I approach people who are in a group of no more than three or four, if it looks like they're in a good mood and aren't fully engaged in a conversation.
I have approached people resting on benches. I have approached people who are sitting, alone, on patios—either enjoying the day or who seem to be leisurely reading, who seem to be relaxed.
I always ask, before saying anything else, if I can take a moment of their time. If the person says no, I apologize for my interruption, and it's over. If he or she says yes, I introduce myself and explain my purpose in less than 10 seconds, and then ask for the photo. If I get a "no," I thank the person for his or her time and bid a good day. If I am permitted to take the photo, I do it quickly, in less than 10 seconds--sometimes 20 seconds, if I can see that the photo didn't turn out (I've only had to reshoot three times) I show the photo on the display immediately after shooting the photo, so my subject can see what I plan to use. I want the stranger to feel comfortable with what I will post online.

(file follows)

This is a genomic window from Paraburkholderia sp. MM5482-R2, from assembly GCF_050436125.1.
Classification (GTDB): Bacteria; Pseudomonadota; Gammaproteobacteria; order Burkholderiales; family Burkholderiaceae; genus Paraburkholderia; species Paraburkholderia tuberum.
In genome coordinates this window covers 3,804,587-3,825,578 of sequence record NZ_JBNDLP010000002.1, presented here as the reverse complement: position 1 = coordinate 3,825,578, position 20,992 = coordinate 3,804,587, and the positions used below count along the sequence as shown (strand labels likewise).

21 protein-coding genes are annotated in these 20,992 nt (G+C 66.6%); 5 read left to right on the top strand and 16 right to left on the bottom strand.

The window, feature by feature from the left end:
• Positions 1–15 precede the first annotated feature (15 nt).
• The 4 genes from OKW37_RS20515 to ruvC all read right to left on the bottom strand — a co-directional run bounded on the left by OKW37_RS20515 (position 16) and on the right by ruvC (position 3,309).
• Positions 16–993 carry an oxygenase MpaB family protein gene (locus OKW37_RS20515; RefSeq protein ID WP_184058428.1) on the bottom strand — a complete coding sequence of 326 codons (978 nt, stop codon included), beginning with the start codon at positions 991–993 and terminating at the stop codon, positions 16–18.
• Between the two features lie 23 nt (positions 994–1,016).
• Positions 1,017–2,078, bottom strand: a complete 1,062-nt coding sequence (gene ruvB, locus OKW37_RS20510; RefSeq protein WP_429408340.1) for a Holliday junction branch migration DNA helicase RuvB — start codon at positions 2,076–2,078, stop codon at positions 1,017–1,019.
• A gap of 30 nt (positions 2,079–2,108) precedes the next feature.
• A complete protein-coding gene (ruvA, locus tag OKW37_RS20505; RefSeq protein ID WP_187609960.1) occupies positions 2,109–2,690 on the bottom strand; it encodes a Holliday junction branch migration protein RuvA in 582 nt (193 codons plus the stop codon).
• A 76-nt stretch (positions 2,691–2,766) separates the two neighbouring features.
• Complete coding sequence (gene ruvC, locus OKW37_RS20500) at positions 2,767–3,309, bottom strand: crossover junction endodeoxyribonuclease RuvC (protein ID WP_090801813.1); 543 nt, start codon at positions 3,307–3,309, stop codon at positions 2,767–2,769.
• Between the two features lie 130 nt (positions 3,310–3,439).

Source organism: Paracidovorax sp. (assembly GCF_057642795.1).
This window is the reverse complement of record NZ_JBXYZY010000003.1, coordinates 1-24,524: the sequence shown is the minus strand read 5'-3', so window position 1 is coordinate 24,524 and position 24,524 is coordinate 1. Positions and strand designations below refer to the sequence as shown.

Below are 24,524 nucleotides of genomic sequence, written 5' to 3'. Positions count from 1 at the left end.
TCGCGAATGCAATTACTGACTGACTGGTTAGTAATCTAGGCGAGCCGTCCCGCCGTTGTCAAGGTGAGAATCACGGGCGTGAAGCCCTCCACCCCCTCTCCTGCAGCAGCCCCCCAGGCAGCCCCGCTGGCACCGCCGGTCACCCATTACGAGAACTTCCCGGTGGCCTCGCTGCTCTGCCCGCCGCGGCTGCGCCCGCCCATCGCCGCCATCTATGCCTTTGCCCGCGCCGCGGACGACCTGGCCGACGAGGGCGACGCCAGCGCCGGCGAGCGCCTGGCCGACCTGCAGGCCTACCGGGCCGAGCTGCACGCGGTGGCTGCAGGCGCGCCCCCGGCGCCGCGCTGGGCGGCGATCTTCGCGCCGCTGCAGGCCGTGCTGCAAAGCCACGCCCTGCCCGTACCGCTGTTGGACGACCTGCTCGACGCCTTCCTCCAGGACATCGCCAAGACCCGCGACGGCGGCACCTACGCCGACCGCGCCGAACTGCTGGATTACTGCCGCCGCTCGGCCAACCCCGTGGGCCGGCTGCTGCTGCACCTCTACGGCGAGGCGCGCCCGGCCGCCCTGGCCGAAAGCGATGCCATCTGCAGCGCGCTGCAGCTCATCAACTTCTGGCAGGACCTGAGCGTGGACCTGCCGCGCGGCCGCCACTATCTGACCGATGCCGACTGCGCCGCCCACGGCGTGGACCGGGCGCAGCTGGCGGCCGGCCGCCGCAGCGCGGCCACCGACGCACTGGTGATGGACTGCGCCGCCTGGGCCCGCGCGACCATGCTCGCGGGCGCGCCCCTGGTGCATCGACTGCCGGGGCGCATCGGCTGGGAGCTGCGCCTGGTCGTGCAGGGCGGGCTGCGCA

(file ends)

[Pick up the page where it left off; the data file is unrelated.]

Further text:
If asked, I provide a business card and explain how the person can see the project. I thank the person: often, several times. I bid a good day.
I'm 47 photos away from the end of this project and already I can anticipate the sadness at capturing stranger number 100. This project has been the most challenging of any photo project I have undertaking, but at meeting the people of Ottawa, I have learned that we have some great people in our city.